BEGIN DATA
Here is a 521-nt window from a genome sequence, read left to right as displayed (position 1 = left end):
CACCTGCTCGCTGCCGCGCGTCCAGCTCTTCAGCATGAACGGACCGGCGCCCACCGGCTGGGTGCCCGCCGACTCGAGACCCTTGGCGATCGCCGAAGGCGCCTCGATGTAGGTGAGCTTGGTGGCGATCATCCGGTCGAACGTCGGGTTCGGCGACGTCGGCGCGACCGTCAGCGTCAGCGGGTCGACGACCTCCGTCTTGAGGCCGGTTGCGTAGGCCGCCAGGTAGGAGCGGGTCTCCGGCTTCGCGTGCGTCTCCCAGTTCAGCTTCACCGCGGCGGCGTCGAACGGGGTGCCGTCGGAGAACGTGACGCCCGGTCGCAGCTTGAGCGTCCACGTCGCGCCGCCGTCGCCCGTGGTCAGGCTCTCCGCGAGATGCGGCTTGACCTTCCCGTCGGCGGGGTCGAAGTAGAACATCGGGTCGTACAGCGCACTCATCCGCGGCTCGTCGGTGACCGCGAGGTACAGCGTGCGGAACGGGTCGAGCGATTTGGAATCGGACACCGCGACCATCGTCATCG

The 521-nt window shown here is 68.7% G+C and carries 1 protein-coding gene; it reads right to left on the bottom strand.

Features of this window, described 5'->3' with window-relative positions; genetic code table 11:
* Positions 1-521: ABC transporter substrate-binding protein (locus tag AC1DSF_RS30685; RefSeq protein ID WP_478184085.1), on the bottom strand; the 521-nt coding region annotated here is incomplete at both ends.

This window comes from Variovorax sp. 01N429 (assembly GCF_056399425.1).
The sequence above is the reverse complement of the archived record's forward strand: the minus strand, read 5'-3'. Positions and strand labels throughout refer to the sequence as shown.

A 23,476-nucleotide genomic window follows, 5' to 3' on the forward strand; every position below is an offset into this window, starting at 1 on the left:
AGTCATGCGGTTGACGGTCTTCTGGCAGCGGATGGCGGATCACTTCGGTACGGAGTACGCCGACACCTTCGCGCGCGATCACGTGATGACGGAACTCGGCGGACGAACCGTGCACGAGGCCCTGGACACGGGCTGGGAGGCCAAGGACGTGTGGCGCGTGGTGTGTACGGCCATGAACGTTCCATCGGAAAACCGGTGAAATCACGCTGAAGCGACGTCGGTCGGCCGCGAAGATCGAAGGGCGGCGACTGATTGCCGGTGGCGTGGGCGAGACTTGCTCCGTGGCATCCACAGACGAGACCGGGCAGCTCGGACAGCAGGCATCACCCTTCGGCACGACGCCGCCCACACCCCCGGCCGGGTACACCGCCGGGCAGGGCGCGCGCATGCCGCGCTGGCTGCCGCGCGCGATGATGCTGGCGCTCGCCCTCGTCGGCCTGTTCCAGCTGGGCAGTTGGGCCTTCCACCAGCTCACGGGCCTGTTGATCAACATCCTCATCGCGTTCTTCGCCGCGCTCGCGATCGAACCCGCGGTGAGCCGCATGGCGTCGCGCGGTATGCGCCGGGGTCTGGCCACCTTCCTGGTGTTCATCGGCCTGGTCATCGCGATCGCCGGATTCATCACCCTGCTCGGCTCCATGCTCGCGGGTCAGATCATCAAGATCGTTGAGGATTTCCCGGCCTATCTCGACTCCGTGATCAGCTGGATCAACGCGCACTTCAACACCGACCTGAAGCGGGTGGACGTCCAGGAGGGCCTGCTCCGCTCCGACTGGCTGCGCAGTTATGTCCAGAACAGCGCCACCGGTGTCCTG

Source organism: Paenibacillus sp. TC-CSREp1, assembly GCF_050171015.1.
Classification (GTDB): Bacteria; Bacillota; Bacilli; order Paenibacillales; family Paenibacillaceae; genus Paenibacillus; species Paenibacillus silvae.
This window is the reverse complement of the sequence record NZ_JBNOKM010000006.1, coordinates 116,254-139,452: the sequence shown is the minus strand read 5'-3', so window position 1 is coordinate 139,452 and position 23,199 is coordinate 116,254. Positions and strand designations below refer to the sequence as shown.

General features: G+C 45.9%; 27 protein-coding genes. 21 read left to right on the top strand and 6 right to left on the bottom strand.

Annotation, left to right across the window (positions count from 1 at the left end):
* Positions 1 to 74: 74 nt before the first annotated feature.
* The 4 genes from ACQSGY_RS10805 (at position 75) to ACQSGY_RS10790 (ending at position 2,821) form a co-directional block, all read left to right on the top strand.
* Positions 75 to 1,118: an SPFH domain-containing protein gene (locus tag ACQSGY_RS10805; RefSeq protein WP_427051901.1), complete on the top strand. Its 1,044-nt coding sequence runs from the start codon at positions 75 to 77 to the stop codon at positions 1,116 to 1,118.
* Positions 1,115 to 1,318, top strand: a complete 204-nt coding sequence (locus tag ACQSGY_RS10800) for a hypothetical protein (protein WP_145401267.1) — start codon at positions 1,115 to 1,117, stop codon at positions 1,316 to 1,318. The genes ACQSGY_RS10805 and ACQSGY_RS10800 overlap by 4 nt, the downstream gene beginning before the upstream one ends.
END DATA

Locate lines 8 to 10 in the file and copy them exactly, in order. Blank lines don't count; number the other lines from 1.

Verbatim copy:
A 23,476-nucleotide genomic window follows, 5' to 3' on the forward strand; every position below is an offset into this window, starting at 1 on the left:
AGTCATGCGGTTGACGGTCTTCTGGCAGCGGATGGCGGATCACTTCGGTACGGAGTACGCCGACACCTTCGCGCGCGATCACGTGATGACGGAACTCGGCGGACGAACCGTGCACGAGGCCCTGGACACGGGCTGGGAGGCCAAGGACGTGTGGCGCGTGGTGTGTACGGCCATGAACGTTCCATCGGAAAACCGGTGAAATCACGCTGAAGCGACGTCGGTCGGCCGCGAAGATCGAAGGGCGGCGACTGATTGCCGGTGGCGTGGGCGAGACTTGCTCCGTGGCATCCACAGACGAGACCGGGCAGCTCGGACAGCAGGCATCACCCTTCGGCACGACGCCGCCCACACCCCCGGCCGGGTACACCGCCGGGCAGGGCGCGCGCATGCCGCGCTGGCTGCCGCGCGCGATGATGCTGGCGCTCGCCCTCGTCGGCCTGTTCCAGCTGGGCAGTTGGGCCTTCCACCAGCTCACGGGCCTGTTGATCAACATCCTCATCGCGTTCTTCGCCGCGCTCGCGATCGAACCCGCGGTGAGCCGCATGGCGTCGCGCGGTATGCGCCGGGGTCTGGCCACCTTCCTGGTGTTCATCGGCCTGGTCATCGCGATCGCCGGATTCATCACCCTGCTCGGCTCCATGCTCGCGGGTCAGATCATCAAGATCGTTGAGGATTTCCCGGCCTATCTCGACTCCGTGATCAGCTGGATCAACGCGCACTTCAACACCGACCTGAAGCGGGTGGACGTCCAGGAGGGCCTGCTCCGCTCCGACTGGCTGCGCAGTTATGTCCAGAACAGCGCCACCGGTGTCCTG

Source organism: Paenibacillus sp. TC-CSREp1, assembly GCF_050171015.1.